Took a nap. Perfect day, only ruined by turning on, briefly, the Major League Baseball All-Star game, which is not a game at all but a schlocky, chest pounding excess into…how do i say this?…Sorry, i can’t come up with polite…shitty self-promotion. Turned off the sound. It was still bad. And there were folks in the stands who paid a minimum of $303 up to $15,750 to be there. Ugh! Turned it off. Ahh…

We read in silence. Perfect. Perfect Day with a minor 15 minute blip into excess.

We plan to go back to Balboa and our other museums next week and not watch any all-star game.

Inaugural Ballers

Inaugural Ballers

I just finished reading Andrew Maraniss’ book, Inaugural Ballers: The True Story of the First US Women’s Olympic Basketball Team. It may be hackneyed to use this phrase, but I honestly could not put it down.

You may have read some of Andrew’s other books. Strong Inside: Perry Wallace and the Collision of Race and Sports in the South was the first I read because I was there when Perry began his historic entrance into SEC basketball.

Inaugural Ballers was equally intriguing.

Maraniss, with his usual impeccable research, captures a story of prejudice and misogyny being overcome by hard work, persistence, and athletic ability. He gives you a personal glimpse of the players and coaches while they succeed against the odds to make women’s basketball a viable sport pursuit at all levels. Wonderful read.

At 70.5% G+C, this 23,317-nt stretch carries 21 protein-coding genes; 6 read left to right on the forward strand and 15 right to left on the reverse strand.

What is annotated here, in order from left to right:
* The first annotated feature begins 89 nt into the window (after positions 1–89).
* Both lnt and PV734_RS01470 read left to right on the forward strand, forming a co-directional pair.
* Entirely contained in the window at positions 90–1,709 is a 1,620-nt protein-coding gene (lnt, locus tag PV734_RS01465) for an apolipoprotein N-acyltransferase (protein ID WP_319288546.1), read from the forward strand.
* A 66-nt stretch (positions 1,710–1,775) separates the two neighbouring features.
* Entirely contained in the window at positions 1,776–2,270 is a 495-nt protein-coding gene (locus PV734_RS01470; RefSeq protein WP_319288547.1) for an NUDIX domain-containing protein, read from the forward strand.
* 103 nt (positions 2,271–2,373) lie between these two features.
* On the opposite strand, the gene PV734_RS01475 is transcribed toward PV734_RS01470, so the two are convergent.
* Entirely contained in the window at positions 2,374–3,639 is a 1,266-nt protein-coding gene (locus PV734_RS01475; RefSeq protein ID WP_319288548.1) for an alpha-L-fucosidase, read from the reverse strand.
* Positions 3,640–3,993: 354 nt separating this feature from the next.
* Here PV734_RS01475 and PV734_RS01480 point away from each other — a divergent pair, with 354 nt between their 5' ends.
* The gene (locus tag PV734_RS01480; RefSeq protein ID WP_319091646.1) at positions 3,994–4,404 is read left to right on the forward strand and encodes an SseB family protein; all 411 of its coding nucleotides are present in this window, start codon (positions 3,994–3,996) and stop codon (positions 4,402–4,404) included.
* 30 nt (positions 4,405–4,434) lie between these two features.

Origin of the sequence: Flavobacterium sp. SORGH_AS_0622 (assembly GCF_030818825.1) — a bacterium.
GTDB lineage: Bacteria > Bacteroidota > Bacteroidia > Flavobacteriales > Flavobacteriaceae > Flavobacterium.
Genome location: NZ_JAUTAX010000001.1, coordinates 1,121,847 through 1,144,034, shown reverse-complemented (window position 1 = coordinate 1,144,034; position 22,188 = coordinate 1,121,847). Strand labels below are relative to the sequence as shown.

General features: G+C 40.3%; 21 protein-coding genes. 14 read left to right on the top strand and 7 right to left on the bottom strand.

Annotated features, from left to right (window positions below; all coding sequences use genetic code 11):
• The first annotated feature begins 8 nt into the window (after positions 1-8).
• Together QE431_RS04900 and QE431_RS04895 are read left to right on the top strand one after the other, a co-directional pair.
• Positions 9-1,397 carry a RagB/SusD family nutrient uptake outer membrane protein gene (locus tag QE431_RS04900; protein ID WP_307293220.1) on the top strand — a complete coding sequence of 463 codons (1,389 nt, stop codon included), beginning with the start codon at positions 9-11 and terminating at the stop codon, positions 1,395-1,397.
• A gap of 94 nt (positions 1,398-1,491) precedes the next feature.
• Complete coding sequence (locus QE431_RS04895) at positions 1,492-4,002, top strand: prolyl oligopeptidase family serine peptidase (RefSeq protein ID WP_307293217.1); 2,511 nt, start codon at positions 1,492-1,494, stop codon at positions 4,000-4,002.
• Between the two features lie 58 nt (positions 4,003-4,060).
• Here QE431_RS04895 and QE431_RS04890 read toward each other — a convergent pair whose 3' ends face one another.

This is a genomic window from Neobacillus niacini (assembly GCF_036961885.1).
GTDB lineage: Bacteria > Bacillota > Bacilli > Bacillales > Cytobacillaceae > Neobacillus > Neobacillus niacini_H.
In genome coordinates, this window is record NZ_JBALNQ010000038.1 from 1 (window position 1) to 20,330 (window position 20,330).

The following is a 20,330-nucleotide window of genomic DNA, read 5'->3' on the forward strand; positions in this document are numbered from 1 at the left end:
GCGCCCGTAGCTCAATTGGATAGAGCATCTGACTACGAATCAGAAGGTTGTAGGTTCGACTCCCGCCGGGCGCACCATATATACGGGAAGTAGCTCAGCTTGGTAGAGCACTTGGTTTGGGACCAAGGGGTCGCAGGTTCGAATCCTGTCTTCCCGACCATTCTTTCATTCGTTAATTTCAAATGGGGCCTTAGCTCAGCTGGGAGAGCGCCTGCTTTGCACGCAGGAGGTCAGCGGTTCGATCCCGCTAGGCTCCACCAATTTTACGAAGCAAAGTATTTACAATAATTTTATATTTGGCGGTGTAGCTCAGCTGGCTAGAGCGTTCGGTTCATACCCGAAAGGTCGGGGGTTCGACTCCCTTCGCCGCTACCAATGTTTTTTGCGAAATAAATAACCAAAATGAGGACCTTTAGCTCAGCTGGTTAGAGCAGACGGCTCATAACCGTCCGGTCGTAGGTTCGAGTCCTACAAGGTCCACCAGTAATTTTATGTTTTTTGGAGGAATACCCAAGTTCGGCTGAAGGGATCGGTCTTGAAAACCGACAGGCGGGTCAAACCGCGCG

He traces the beginning of the sport through the tough journeys of the women that started it all and refused to quit, detailing how they brought women’s basketball to the fore in our country and the world. The route of the basketball players parallels the history of women’s struggle for equality. If anything, the women athletes faced a tougher task.

Maraniss captures the personalities and the highs and lows of the team and its members as they move toward their final goal.

Blunt Billie Moore, the head coach, is a female basketball Bear Bryant in her toughness and demand for her players to be in top physical condition. Along with Sue Gunter, the calm and analytical assistant, the pair reminded me of a commanding officer and executive officer on a Navy ship.

Andrew captures the spirit of Pat Head. She’s better known as Pat Summit, the eventual coach at Tennessee where she became the winningest coach in women’s college basketball.

Nancy Lieberman, a daughter of divorced Jewish and Catholic parents in Far Rockaway, New York, is a cocky, feisty, and never-quit personality that added her element to the team.

Luisa Harris is a black player from Delta State and a force in the forecourt. In spite of even more prejudice than many of the other players, Luisa united her hometown in Mississippi with the team’s accomplishments.

Each player had a story. Maraniss captures them all.

The story resonated with me. There is similarity between what the team experienced on their journey and my experience on Navy ships. When goals and the task at hand are the focus, teams and ships put cultural, racial, religious, and personal differences aside to work together toward a common mission, miracles can happen.